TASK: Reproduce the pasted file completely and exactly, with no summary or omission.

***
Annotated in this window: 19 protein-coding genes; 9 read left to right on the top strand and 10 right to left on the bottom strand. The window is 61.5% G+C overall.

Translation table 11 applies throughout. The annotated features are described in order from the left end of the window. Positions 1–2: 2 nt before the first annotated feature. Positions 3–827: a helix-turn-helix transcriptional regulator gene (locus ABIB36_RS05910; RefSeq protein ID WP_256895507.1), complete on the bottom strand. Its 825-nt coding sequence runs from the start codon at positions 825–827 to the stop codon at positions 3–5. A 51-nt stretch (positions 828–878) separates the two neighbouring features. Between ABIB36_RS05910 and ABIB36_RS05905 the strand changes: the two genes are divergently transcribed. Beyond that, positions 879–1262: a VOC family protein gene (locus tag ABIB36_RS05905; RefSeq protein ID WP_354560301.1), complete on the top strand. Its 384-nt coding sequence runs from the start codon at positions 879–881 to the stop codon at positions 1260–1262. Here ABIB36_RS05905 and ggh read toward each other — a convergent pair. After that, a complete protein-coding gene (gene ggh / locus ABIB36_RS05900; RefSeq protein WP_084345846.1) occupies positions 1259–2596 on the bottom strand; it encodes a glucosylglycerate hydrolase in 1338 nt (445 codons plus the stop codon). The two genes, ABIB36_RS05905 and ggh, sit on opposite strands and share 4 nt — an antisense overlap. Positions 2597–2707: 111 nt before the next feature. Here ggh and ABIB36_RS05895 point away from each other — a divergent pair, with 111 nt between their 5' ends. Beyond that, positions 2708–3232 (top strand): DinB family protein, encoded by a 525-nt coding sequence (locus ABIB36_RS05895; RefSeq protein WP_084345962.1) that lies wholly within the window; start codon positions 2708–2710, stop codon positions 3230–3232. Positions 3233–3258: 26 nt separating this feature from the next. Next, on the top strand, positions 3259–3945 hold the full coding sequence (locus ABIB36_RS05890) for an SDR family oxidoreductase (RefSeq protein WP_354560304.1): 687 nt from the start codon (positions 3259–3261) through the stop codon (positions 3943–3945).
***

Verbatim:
Annotated in this window: 19 protein-coding genes; 9 read left to right on the top strand and 10 right to left on the bottom strand. The window is 61.5% G+C overall.

Translation table 11 applies throughout. The annotated features are described in order from the left end of the window. Positions 1–2: 2 nt before the first annotated feature. Positions 3–827: a helix-turn-helix transcriptional regulator gene (locus ABIB36_RS05910; RefSeq protein ID WP_256895507.1), complete on the bottom strand. Its 825-nt coding sequence runs from the start codon at positions 825–827 to the stop codon at positions 3–5. A 51-nt stretch (positions 828–878) separates the two neighbouring features. Between ABIB36_RS05910 and ABIB36_RS05905 the strand changes: the two genes are divergently transcribed. Beyond that, positions 879–1262: a VOC family protein gene (locus tag ABIB36_RS05905; RefSeq protein ID WP_354560301.1), complete on the top strand. Its 384-nt coding sequence runs from the start codon at positions 879–881 to the stop codon at positions 1260–1262. Here ABIB36_RS05905 and ggh read toward each other — a convergent pair. After that, a complete protein-coding gene (gene ggh / locus ABIB36_RS05900; RefSeq protein WP_084345846.1) occupies positions 1259–2596 on the bottom strand; it encodes a glucosylglycerate hydrolase in 1338 nt (445 codons plus the stop codon). The two genes, ABIB36_RS05905 and ggh, sit on opposite strands and share 4 nt — an antisense overlap. Positions 2597–2707: 111 nt before the next feature. Here ggh and ABIB36_RS05895 point away from each other — a divergent pair, with 111 nt between their 5' ends. Beyond that, positions 2708–3232 (top strand): DinB family protein, encoded by a 525-nt coding sequence (locus ABIB36_RS05895; RefSeq protein WP_084345962.1) that lies wholly within the window; start codon positions 2708–2710, stop codon positions 3230–3232. Positions 3233–3258: 26 nt separating this feature from the next. Next, on the top strand, positions 3259–3945 hold the full coding sequence (locus ABIB36_RS05890) for an SDR family oxidoreductase (RefSeq protein WP_354560304.1): 687 nt from the start codon (positions 3259–3261) through the stop codon (positions 3943–3945).